The Secretary of the Army, Wilber M. Brucker, the former governor of Michigan — was apparently under pressure from his home state to award the contract to a company in Michigan. Chrysler was the only contractor from Michigan, but Medaris persuaded Brucker to leave the decision entirely in the hands of the ABMA. After a selection process by General Medaris and Dr. Arthur Rudolph, the Martin Company (later Martin Marietta after a merger in 1961) was awarded a CPFF (cost-plus-fixed-fee) contract for research, development, and first production of the Pershing system under the technical supervision and concept control of the government. Martin's quality control manager for the Pershing, Phil Crosby developed the concept of Zero Defects that enhanced the production and reliability of the system.

The first launch of the XM14 R&D Pershing 1 test missile (P-01) was on February 25, 1960. The first launch from the tactical transporter erector launcher (TEL) was on July 26, 1960 (P-06). For training there was an inert Pershing 1 missile designated XM19. In June 1963, the XM14 and XM19 Pershing missiles were redesignated as XMGM-31A and XMTM-31B, respectively. The production version of the tactical missile was later designated as MGM-31A and the XMTM-31B designation was dropped.

Deployment[edit]

President Eisenhower viewed the Pershing missile when he visited Cape Canaveral on February 11, 1960,[4] and at Fort Benning on May 5, 1960.[5][6] President Kennedy viewed Pershing three times: as part of the inaugural parade in 1961,[7][8] at Fort Bragg on October 12, 1961,[9] and at White Sands Missile Range in 1963.[10]

Plans were for organization of ten missile battalions: one at Fort Sill, one in Korea and eight in West Germany; this was eventually reduced to one battalion at Fort Sill and three in West Germany.[11]

Each missile battalion organized at Fort Sill for deployment. The first tactical Pershing unit was the 2nd Missile Battalion, 44th Artillery Regiment, followed by the 4th Missile Battalion, 41st Artillery deployed to Schwäbisch Gmünd and the 81st Field Artillery to McCully Barracks in Wackernheim. Each missile battalion had four launchers.

The 2nd Missile Battalion, 79th Artillery formed for deployment to South Korea in February 1964. The deployment was placed on hold and the battalion supported from the 56th Field Artillery and the German Air Force. The 85th United States Army Field Artillery Detachment was organized in Fort Sill in November 1966 and attached to 2/79th Artillery. The deployment to Korea was canceled and the 2/79th Artillery was deactivated.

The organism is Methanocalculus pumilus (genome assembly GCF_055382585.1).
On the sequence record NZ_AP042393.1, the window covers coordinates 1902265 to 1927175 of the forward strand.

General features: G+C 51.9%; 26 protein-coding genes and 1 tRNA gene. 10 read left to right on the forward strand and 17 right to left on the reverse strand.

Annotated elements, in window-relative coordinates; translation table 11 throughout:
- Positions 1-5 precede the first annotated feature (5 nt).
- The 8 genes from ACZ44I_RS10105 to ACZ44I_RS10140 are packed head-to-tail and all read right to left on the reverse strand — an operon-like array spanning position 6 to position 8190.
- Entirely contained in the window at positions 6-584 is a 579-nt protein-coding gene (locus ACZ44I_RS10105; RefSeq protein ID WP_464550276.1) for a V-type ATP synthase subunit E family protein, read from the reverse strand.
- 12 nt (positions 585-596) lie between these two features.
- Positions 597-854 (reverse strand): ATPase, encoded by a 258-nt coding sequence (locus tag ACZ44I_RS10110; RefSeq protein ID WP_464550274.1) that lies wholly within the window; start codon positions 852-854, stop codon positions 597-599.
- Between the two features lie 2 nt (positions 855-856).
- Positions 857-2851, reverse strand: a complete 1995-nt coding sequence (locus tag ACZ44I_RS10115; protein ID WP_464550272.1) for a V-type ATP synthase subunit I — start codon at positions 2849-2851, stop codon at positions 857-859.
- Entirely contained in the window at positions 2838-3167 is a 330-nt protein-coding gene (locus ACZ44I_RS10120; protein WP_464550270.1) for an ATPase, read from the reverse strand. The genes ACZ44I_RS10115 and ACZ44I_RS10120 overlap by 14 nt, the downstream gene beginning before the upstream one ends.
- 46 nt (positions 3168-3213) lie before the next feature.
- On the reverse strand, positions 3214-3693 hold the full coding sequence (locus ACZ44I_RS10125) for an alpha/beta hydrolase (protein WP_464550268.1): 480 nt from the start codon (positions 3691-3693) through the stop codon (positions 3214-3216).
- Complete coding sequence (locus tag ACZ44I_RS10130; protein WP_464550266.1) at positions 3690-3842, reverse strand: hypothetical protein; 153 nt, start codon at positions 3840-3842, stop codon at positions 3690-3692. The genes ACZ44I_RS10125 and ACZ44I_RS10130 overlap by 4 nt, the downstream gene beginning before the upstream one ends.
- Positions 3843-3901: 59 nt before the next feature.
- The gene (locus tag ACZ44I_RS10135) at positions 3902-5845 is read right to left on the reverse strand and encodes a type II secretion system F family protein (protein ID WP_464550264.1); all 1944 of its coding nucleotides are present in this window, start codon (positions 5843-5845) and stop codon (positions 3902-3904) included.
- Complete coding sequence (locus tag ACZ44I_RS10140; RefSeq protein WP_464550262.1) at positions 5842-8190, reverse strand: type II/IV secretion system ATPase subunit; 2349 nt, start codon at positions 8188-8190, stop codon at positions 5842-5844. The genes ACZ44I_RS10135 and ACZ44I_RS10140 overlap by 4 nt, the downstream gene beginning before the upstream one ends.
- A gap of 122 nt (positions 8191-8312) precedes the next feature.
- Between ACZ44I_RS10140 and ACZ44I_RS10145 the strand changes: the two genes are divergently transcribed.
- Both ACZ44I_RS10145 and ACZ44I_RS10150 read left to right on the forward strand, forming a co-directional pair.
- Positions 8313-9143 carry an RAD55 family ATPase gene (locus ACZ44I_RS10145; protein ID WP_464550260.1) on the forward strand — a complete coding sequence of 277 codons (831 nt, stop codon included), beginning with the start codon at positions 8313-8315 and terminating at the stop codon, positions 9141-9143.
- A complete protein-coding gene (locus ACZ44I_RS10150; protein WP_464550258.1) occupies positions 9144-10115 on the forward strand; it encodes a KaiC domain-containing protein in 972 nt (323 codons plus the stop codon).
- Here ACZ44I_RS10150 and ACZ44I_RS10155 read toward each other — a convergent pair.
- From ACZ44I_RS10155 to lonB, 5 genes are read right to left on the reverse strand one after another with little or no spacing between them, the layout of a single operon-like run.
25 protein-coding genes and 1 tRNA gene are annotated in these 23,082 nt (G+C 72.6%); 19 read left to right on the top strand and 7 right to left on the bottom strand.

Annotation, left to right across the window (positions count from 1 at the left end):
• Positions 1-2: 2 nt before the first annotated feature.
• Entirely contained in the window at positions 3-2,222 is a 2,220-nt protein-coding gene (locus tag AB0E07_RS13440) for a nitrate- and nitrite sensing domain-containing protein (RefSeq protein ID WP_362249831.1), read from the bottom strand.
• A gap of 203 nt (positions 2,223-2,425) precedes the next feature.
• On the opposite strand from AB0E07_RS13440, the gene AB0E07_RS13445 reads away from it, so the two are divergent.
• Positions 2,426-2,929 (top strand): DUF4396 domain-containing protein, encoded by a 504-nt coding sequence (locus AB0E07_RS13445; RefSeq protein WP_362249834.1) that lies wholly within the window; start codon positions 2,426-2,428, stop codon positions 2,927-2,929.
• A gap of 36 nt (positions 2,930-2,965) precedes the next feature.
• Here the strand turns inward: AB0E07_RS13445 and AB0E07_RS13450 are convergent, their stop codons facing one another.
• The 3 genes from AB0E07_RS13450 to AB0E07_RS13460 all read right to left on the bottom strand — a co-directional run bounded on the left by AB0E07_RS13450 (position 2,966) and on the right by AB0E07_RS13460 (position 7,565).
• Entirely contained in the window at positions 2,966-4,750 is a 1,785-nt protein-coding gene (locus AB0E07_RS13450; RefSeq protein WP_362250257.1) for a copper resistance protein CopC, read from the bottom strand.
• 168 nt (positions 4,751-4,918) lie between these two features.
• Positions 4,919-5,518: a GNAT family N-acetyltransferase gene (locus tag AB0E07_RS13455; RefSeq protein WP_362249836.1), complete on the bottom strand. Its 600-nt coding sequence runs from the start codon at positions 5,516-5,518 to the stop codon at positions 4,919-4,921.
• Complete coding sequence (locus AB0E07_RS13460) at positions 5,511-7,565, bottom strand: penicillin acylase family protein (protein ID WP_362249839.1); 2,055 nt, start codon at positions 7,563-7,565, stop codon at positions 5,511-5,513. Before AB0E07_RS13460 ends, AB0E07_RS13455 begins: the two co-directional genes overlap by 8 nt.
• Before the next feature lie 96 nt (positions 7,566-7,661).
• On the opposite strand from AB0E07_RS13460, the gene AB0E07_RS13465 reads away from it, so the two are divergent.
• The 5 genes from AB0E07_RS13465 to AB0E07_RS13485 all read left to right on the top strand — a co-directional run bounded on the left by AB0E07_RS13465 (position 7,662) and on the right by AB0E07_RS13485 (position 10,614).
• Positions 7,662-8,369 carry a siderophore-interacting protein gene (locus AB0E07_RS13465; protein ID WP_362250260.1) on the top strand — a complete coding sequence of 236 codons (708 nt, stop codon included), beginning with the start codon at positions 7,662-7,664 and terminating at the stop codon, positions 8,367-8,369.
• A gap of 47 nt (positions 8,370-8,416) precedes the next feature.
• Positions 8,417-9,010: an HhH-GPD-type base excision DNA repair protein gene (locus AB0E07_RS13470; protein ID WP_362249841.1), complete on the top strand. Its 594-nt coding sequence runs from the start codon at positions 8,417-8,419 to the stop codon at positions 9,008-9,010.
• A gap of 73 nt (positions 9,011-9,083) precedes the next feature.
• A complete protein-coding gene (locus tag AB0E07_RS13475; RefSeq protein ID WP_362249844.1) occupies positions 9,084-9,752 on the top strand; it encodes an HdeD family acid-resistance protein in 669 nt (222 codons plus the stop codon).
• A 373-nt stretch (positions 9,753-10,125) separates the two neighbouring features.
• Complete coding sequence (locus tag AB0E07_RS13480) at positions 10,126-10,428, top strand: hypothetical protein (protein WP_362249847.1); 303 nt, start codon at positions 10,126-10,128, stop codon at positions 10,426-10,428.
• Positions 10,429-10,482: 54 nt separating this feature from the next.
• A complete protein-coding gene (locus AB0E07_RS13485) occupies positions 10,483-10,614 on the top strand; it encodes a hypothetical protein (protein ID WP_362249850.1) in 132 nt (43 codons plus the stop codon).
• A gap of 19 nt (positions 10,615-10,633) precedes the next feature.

The Secretary of Defense assigned the Pershing weapon system to a Quick Reaction Alert (QRA) role in 1964 after a DoD study showed that the Pershing would be superior to tactical aircraft for the QRA mission. The German Air Force began training at Fort Sill. Each missile battalion was then authorized six launchers.[12] In 1965 this increased to eight launchers, two per firing battery. By 1965, three U.S. Army battalions and two German Air Force wings were operational in Germany. The 579th Ordnance Company was moved to Nelson Barracks in Neu-Ulm and tasked with maintenance and logistical general support for the Pershing artillery units.

Missile[edit]

Two Thiokol solid-propellant motors powered the Pershing 1 missile. Since a solid-propellant motor cannot be turned off, the missile used thrust reversal and case venting for selective range. Splice bands and explosive bolts attached the rocket motors. As directed by the onboard guidance computer, the bolts exploded and ejected the splice band. Another squib would open the thrust reversal ports in the forward end of the stage and ignite the propellant in the forward end, causing the motor to reverse direction. Testing found that the second stage would draft behind the warhead and cause it to drift off course, so explosive charges on the side of the motor opened the case and vented the propellant. The range could be graduated but the maximum was 740 kilometres (400 nmi). Jet vanes in the motor nozzles and air vanes on the motor case steered the missile. The onboard analog guidance computer and the Eclipse-Pioneer ST-120 (Stable Table-120) inertial navigation system provided guidance. The warhead could be conventional explosive or a W50 nuclear weapon with three yield options— the Y1 with 60 kiloton yield, Y2 with 200 kiloton yield and Y3 with 400 kiloton yield; the convetional warhead was never deployed.